[whatwg] More YouTube response
jharding at google.com
Fri Jul 2 12:01:31 PDT 2010
On Fri, Jul 2, 2010 at 5:50 AM, Lachlan Hunt <lachlan.hunt at lachy.id.au>wrote:
> On 2010-07-02 13:56, Julian Reschke wrote:
>> On 02.07.2010 13:38, Anne van Kesteren wrote:
>>> Whether playing video requires a plugin is very much an issue for this
>>> list, I think. What Henri explained -- not having lock-in to a
>>> particular platform because of proprietary plugins -- is a large part of
>>> the reason why we have <video> in the first place.
>> That may be true.
>> But there's nothing in the spec that actually disallows adding support
>> for plugin-based DRM, right? (Just clarifying)
> Correct. Vendors can theoretically implement any codec or container they
> like, with any features or limitations they like.
> MP4 already has various DRM schemes in use. Apple, for example, could
> support FairPlay protected videos, though the use of such content with
> <video> would effectively be limited to within iTunes.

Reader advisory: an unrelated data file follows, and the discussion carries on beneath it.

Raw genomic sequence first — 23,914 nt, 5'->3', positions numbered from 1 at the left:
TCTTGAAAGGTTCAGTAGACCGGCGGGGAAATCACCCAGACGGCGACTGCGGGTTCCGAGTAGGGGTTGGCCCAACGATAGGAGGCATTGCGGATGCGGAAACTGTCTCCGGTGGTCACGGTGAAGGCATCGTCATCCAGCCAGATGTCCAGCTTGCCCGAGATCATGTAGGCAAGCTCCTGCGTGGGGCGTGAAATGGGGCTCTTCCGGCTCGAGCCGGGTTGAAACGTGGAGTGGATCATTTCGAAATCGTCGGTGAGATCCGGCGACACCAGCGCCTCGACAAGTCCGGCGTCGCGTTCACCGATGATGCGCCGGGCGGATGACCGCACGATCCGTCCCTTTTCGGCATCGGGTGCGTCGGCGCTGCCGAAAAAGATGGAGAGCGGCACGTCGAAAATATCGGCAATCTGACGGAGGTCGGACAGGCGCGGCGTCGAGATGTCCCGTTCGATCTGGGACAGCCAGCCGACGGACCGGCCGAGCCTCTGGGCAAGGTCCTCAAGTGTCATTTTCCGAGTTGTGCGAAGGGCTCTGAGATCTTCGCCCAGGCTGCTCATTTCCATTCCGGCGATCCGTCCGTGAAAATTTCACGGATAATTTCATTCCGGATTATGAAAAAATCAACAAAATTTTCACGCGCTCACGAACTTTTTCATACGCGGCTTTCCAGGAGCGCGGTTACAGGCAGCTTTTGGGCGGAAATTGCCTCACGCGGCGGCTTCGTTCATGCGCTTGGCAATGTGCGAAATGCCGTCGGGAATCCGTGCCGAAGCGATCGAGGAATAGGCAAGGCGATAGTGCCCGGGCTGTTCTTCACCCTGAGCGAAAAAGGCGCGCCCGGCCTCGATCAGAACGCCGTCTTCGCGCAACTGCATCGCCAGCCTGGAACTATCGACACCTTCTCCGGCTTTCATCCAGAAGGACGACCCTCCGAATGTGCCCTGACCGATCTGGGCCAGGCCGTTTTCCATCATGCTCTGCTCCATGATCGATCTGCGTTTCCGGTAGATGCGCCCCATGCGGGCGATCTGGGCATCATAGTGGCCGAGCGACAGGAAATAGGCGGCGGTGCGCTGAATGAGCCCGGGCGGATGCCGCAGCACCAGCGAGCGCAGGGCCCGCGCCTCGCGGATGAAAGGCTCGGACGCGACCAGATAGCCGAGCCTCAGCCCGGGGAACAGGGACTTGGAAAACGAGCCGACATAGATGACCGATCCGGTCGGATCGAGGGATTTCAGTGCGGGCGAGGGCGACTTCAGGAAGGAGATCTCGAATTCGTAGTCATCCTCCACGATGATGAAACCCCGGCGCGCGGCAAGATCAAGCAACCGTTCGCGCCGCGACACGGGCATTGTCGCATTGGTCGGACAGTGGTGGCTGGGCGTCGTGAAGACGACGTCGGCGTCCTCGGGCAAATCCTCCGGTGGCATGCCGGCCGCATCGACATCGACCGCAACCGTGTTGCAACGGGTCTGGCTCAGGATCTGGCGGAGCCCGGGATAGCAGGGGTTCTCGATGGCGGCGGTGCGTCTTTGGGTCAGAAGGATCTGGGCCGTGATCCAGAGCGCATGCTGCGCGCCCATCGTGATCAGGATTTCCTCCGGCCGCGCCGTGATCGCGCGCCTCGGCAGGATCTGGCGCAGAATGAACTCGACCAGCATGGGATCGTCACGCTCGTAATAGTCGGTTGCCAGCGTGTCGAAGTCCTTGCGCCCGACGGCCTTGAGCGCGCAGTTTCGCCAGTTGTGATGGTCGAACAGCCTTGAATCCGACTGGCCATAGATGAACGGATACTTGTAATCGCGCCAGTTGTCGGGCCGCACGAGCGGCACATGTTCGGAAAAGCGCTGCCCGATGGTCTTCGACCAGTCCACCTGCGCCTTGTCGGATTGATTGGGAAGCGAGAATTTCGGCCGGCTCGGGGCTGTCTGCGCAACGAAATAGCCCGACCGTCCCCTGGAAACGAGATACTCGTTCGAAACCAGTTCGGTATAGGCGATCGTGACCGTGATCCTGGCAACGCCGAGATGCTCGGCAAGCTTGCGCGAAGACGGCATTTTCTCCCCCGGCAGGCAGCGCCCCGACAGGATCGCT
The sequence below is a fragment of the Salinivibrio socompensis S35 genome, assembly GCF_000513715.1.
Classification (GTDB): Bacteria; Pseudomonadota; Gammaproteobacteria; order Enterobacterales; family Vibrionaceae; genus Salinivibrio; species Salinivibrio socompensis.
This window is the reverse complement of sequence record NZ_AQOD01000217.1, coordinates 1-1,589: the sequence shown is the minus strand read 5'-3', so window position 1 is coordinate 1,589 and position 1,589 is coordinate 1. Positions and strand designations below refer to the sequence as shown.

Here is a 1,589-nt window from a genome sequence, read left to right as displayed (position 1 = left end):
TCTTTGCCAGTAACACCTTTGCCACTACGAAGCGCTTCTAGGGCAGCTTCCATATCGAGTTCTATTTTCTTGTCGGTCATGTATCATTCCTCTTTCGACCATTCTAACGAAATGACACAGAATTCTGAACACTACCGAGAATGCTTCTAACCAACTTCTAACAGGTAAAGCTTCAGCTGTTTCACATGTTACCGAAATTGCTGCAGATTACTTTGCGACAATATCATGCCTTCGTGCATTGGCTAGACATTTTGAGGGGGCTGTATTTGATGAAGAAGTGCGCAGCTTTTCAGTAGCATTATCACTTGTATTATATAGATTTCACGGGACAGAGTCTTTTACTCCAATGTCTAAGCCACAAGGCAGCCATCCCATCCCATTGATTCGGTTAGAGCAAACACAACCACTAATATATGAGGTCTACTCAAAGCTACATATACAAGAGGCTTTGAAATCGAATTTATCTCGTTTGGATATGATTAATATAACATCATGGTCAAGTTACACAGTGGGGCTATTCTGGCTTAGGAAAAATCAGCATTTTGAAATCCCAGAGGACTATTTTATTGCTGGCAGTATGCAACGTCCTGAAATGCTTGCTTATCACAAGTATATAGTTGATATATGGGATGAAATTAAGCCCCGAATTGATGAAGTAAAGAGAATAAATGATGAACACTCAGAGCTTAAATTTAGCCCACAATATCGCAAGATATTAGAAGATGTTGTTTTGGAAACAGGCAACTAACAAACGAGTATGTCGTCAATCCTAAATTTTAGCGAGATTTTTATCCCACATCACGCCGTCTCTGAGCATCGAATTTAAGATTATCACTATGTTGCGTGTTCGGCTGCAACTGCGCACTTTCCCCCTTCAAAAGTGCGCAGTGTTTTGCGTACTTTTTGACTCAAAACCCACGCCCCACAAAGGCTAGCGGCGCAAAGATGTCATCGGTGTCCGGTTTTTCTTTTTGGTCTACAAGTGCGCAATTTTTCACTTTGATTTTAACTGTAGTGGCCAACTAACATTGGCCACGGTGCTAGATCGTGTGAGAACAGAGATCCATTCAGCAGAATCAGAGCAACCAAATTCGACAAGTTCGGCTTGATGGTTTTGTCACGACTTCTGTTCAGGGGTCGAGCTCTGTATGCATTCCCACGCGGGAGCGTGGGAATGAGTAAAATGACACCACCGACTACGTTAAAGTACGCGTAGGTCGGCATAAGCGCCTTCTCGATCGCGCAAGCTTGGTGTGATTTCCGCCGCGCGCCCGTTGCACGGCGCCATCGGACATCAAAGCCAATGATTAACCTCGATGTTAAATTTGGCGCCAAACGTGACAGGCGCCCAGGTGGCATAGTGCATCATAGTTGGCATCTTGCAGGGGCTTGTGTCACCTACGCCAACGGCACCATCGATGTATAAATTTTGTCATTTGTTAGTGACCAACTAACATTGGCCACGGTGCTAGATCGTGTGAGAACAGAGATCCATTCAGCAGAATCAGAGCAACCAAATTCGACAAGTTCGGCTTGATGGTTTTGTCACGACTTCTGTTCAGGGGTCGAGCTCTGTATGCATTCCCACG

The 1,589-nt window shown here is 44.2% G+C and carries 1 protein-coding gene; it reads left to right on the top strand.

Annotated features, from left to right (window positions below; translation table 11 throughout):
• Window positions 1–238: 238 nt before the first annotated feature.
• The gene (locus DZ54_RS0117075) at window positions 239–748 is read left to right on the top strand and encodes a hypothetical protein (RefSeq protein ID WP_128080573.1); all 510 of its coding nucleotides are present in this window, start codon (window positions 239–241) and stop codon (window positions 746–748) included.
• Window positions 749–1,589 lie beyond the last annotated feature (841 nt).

> Even Matroska has elements that can be used for general purpose encryption
> and DRM purposes, though these features were not included within WebM. But
> theoretically, those features could be added and implemented with some
> agreed upon encryption scheme.
> I would still, however, argue against anything of the sort being added to
> WebM because DRM doesn't do anything to protect content, but is rather used
> as a way for content providers to control the market by blocking unwanted
> innovation and competition that they don't like, including open source
I think it's unavoidable that the functionality of the <video> tag in some
browsers will be extended by various add-ons to the browser. IE's
implementation uses whatever codecs are installed and available to
DirectShow; my understanding is that Safari operates this way as well. My
point here is primarily that it would be good for <video> tag adoption in
general if browsers enabled traditional DRM solutions to integrate in this
way. It still requires that users will have some non-open software
installed on their machine (that's unavoidable as long as content owners
require it of us), but means that users can continue using their browser of
choice, and content distributors don't need to write a completely new player
for each DRM provider they need to support.
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